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From Pepijn Noltes <pepijnnol...@gmail.com>
Subject Re: Celix release management/planning
Date Thu, 17 Jan 2013 07:59:48 GMT
On Wed, Jan 16, 2013 at 10:45 PM, Jeroen Kouwer <jeroen.kouwer@gmail.com>wrote:

> Hello,
> Why not have a combination of both a date and a feature driven release
> planning?
> Personally, when I look at whether a project is still alive, one of the
> first things I check is the date of the latest release. To me this is a
> very strong indication of whether the project is still alive (and hence
> worth spending my time on) or not. For this reason I would like to see a
> date driven release for celix, provided there are real changes in the
> release.
> On the other hand I can appreciate Alexander's concerns regarding releasing
> just for the sake of having a release and the pressure a date driven
> release puts on the developers of celix [1], which would vote for having a
> feature driven release.
> But I think it is possible to have the best of both worlds by combining
> both approaches. Have a date driven release planning that is geared towards
> maintenance (containing mainly bug fixes),  indicated by increasing the
> third number of the celix version (provided celix adheres to the
> major.minor[.maintenance] scheme [2]). Such a release should only be done
> when there has been some change on the trunk. When there has been really no
> change on the trunk the date driven maintenance release should be
> cancelled. This way the frequency of the maintenance releases reflect how
> alive the project is. And keep in mind that one change on the trunk is
> enough justification for a maintenance release. Currenctly potential users
> of celix are referred to the trunk in order to not miss out on maintenance
> [3]. In order to let the user base grow I think it is much better that
> users can be referred to the next maintenance release (due on <fill in date
> of next date driven maintenance release>).
> Besides these date driven maintenance releases a feature driven release
> plan can be made, which would be reflected in changing the major or the
> minor number of the celix version. Exactly what features would go in the
> minor increments and the major increments should be recorded in a release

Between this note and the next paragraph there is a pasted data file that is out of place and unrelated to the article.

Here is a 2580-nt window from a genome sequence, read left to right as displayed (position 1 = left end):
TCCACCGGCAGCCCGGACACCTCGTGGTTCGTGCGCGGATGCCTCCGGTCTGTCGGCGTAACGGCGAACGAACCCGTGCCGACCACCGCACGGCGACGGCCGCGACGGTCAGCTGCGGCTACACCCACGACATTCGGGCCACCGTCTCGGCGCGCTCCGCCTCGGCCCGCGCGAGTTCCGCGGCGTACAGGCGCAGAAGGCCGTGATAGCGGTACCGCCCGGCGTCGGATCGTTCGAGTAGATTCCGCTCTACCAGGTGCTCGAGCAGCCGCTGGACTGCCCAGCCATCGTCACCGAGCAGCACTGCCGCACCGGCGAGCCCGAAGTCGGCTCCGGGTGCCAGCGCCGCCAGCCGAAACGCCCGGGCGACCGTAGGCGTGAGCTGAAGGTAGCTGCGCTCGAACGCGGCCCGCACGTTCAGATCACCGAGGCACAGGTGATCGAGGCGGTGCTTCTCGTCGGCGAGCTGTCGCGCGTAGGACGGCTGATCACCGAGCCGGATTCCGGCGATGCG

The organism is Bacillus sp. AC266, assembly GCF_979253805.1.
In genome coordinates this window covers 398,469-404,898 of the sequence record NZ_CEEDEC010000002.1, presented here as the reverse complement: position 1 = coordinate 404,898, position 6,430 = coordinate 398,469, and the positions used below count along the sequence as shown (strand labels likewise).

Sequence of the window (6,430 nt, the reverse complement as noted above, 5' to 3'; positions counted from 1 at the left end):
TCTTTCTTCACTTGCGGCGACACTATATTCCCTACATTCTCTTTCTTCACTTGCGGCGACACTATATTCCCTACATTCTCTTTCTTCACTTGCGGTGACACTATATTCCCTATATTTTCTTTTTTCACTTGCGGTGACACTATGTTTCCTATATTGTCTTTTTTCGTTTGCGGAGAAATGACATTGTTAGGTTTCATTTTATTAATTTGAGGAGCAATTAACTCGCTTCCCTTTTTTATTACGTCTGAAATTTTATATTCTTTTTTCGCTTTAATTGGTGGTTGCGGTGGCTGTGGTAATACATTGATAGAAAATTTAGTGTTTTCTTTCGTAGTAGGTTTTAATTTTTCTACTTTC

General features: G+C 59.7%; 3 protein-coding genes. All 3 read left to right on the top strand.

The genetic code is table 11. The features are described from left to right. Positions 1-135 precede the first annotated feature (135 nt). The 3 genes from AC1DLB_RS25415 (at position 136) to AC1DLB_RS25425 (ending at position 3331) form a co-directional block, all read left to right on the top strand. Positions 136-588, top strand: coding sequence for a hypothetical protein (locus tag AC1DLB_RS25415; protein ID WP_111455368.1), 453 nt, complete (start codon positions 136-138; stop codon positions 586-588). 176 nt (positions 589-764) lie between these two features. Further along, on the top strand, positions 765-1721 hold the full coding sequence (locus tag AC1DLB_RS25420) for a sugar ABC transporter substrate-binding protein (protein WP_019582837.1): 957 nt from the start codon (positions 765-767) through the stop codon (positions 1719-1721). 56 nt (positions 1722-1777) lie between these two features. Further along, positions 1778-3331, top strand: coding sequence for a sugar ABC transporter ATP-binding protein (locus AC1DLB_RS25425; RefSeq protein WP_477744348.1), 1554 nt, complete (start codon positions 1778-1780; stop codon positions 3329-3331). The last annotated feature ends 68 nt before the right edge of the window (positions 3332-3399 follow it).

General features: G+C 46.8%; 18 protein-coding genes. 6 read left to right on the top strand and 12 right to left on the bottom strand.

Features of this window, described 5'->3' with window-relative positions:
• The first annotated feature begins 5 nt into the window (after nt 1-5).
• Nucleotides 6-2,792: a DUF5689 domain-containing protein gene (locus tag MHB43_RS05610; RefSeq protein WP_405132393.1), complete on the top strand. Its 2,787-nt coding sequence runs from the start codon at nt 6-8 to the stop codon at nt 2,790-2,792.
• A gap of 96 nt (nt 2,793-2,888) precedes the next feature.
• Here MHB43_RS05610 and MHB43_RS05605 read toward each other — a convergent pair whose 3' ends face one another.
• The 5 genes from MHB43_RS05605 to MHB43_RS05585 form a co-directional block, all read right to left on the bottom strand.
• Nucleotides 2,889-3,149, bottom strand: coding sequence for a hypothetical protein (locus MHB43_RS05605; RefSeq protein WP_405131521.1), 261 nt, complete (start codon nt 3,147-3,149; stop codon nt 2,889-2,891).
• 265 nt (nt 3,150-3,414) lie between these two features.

> plans and roadmaps. For these releases can be clearly stated that they are
> not, repeat not, date driven, but will be released when the features are
> ready for release. When such a release is ready it can be introduced on the
> celix web site and scheduled on the date of one of the next maintenance
> releases (as not to break the release frequency).
> With this release management/planning celix could build up a user base by
> drawing attention to itself by having regular releases. The actual
> maintenance releases would be an honoust indication of the activity on the
> project and there would be no pressure to deliver new features on a certain
> date.
> How does this sound to the comitting members of the celix community?

I like this idea. If we keep the date driven releases small (only bug
fixes) it should be a small effort to release a new version Celix, this
will help in keeping the work for Celix manageable. On the other hand this
also gives us the freedom to work on feature and release them when they are
ready. I do think that if we are ready to release a new Celix features wise
we should break the date release schedule and postpone a  scheduled date
release, otherwise we still have a date driven release with the version
number showing if we have introduced new features.

> [1]:
> http://markmail.org/message/fc57catu7yfnzzho
> [2]:
> http://en.wikipedia.org/wiki/Software_versioning
> [3]:
> http://markmail.org/message/owr2dz27bhfafm6d
> Kind regards,
> Jeroen Kouwer
> --
> :wq!

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